Unsubmissive (Adjective)

James Brandon

Senior Member
English + French - UK
In "Lady Chatterley's Lover", D H Lawrence uses the adj. "unsubmissive" to refer to a character who is not submissive, i.e. who is not servile. Interestingly, the Oxford Concise Dictionary (OCD) does not list the word but gives near-equivalent terms such as "rebellious", "refractory" or "unsubdued".

Would you say the adj. is commonly used and correct, or not? I do not think I have seen it or heard it that often at all.

Thanks for suggestions.
 
  • manon33

    Senior Member
    English - England (Yorkshire)
    In "Lady Chatterley's Lover", D H Lawrence uses the adj. "unsubmissive" to refer to a character who is not submissive, i.e. who is not servile. Interestingly, the Oxford Concise Dictionary (OCD) does not list the word but gives near-equivalent terms such as "rebellious", "refractory" or "unsubdued".

    Would you say the adj. is commonly used and correct, or not? I do not think I have seen it or heard it that often at all.

    Thanks for suggestions.
    No, I've never head or read it. I think it is an odd word to use, since semantically it seems to embody a kind of double negative. (Submissive = submitting = not asserting oneself; unsubmissive = not not asserting oneself)

    DHL could be a bit patchy in terms of linguistic precision.
     

    johndot

    Senior Member
    English - England
    If the OCD doesn’t list unsubmissive, where do the ‘near-equivalent terms’ come from?

    It is, however, listed by dictionary.com: unservile
     

    James Brandon

    Senior Member
    English + French - UK
    The equivalent terms I was referring to can be inferred from the obvious meaning of 'unsubmissive'. (In fact, I double-checked via the French term 'insoumis', but did not mention it since it is an all-English forum.:))

    As indicated, a web search shows that it is featured in Webster's. Maybe it is more AE than BE? But obviously DHL was British, not American...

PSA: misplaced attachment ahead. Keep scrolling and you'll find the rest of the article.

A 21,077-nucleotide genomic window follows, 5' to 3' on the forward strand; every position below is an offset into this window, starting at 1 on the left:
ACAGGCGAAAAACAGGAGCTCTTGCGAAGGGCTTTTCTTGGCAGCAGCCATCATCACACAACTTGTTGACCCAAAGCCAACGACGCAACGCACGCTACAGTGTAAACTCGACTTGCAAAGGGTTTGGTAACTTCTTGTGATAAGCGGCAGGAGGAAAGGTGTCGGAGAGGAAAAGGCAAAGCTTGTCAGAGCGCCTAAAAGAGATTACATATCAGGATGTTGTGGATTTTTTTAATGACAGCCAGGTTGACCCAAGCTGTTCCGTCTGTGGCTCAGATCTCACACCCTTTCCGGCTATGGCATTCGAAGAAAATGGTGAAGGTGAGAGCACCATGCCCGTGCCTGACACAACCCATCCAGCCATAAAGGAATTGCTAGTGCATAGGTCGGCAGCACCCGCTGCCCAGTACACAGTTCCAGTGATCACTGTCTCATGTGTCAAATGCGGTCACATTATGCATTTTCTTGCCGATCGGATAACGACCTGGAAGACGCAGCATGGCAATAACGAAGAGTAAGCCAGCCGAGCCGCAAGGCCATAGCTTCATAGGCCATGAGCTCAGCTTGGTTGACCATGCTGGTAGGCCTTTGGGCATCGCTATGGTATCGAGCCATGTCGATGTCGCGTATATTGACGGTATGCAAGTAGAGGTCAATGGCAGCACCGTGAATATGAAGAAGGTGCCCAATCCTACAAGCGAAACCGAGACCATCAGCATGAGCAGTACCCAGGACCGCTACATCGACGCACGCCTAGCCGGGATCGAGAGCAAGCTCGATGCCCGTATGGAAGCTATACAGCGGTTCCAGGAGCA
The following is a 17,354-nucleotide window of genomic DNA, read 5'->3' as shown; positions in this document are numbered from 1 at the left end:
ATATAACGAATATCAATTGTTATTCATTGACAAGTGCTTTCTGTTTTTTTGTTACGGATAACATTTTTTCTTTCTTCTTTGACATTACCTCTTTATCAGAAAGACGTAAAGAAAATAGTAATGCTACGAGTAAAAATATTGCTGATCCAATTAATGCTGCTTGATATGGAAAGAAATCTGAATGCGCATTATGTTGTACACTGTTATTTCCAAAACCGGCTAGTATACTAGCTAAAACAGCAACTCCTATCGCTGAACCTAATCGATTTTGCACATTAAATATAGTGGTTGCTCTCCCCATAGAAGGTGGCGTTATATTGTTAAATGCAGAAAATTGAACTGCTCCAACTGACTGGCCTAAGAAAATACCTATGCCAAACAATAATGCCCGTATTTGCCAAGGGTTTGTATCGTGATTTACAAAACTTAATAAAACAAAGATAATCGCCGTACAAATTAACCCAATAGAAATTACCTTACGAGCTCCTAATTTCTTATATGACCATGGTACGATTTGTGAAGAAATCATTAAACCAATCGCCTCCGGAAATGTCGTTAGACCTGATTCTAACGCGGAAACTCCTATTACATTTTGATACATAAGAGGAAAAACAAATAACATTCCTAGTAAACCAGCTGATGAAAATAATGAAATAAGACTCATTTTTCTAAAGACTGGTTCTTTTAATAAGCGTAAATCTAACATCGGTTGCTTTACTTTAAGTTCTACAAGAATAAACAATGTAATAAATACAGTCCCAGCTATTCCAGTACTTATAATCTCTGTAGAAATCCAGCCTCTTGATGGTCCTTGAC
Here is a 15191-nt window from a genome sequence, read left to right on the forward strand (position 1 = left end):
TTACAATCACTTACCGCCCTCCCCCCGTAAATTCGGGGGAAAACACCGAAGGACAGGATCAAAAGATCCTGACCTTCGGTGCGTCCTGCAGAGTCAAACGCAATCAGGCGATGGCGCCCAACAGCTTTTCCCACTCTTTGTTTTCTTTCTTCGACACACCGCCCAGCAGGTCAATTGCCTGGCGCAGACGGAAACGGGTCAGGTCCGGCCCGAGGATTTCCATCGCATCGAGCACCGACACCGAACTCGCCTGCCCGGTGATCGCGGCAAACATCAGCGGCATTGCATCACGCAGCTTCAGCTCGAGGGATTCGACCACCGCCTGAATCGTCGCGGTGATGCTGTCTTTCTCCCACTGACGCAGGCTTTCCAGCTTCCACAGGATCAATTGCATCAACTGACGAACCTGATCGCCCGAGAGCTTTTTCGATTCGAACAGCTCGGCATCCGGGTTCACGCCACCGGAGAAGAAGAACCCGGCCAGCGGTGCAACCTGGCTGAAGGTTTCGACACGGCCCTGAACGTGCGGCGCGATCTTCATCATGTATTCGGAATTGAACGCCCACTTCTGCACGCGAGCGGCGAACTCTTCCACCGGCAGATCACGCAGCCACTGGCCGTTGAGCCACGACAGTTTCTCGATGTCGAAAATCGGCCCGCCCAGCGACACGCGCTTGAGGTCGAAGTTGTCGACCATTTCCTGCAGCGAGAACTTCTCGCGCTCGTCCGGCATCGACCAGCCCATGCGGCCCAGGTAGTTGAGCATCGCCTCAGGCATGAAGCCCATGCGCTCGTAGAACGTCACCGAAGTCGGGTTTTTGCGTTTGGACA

manon33

    Senior Member
    English - England (Yorkshire)
    Maybe it is more AE than BE? But obviously DHL was British, not American...
    I don't think he would even have seen himself as British, so much as English, and definitely not as influenced by American English. Any study of his lexicon will reveal that he was given to indulging in some rather convoluted forms of expression at times. Which is surprising, for a novelist who was also a poet.
     

    mplsray

    Senior Member
    I just checked Webster's Third New International Dictionary, Unabridged, and found that while it did not have an entry for unsubmissive, it did have one for insubmissive, defined as "unwilling to submit."
     

    James Brandon

    Senior Member
    English + French - UK
    In the OCD, neither "insubmissive" nor "unservile" are listed, interestingly enough. "Unsubdued" does not quite do it, since you may be "unsubdued" because you have never been subdued, whereas "unsubmissive" would clearly point towards an attitude of rejecting submission, nevertheless less pronounced and assertive than the word "rebellious" or "refractory" would appear to mean.

    In other words, if "unsubmissive" does not exist (at any rate according to the OCD, and I can say I have never come across it outside DHL's prose), it would need to be invented (or accepted - since it appears to be featured in various dictionaries, and not only on line).

    Regarding DHL being British as opposed to American, Manon, I was not dwelling on DHL's (subjective) perception of what he was but on the (objective) fact of where he was brought up, lived, etc.
     
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